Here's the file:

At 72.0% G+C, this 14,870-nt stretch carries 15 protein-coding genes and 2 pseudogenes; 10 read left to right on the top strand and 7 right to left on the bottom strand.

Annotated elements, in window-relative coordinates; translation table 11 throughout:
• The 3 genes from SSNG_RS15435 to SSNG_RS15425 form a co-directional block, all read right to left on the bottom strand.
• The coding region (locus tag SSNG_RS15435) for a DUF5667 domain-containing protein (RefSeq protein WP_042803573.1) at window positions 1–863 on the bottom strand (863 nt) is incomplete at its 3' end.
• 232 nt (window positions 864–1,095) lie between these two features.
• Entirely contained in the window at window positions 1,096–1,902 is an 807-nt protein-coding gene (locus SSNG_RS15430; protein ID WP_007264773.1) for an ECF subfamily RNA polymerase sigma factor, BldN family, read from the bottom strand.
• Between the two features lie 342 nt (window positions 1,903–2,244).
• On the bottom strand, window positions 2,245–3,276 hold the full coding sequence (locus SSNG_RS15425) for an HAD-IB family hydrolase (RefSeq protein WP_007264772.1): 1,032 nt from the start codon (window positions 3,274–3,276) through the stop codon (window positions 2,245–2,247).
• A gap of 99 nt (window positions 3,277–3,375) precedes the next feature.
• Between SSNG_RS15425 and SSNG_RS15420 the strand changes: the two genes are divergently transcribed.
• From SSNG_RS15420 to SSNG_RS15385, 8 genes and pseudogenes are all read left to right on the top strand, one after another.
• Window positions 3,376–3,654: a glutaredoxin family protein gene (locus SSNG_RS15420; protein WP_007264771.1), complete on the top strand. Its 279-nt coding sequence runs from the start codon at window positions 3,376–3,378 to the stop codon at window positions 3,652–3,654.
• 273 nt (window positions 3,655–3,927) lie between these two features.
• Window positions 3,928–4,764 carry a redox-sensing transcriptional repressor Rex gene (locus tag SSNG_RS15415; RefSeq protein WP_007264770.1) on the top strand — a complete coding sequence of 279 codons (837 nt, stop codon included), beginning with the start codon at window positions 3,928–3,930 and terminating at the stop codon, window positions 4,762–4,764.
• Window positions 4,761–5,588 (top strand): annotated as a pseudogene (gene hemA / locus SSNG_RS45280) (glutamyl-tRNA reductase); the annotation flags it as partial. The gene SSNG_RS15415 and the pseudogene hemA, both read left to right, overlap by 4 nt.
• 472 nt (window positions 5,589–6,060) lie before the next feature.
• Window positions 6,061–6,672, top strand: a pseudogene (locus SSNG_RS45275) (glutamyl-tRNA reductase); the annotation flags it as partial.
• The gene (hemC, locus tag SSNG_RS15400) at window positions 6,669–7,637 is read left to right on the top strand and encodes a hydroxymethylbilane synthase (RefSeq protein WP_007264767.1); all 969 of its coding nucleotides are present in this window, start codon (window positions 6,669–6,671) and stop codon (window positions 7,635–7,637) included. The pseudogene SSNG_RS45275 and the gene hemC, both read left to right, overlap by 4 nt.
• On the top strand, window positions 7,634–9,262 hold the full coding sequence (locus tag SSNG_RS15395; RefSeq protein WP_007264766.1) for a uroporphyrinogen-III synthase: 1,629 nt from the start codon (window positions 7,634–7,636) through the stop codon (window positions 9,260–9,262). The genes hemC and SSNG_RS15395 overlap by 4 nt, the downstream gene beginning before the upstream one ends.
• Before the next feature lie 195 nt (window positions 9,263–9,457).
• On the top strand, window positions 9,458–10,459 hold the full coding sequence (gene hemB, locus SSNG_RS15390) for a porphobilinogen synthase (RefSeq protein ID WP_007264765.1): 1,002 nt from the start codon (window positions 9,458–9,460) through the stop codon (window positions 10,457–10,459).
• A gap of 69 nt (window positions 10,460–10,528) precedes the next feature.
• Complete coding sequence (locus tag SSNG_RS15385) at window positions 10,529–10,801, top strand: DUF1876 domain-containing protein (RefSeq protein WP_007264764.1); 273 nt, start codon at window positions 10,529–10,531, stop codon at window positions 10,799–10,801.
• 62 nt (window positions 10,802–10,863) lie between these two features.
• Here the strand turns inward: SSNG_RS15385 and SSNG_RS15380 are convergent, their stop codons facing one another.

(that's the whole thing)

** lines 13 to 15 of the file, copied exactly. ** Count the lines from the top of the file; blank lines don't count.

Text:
• 273 nt (window positions 3,655–3,927) lie between these two features.
• Window positions 3,928–4,764 carry a redox-sensing transcriptional repressor Rex gene (locus tag SSNG_RS15415; RefSeq protein WP_007264770.1) on the top strand — a complete coding sequence of 279 codons (837 nt, stop codon included), beginning with the start codon at window positions 3,928–3,930 and terminating at the stop codon, window positions 4,762–4,764.
• Window positions 4,761–5,588 (top strand): annotated as a pseudogene (gene hemA / locus SSNG_RS45280) (glutamyl-tRNA reductase); the annotation flags it as partial. The gene SSNG_RS15415 and the pseudogene hemA, both read left to right, overlap by 4 nt.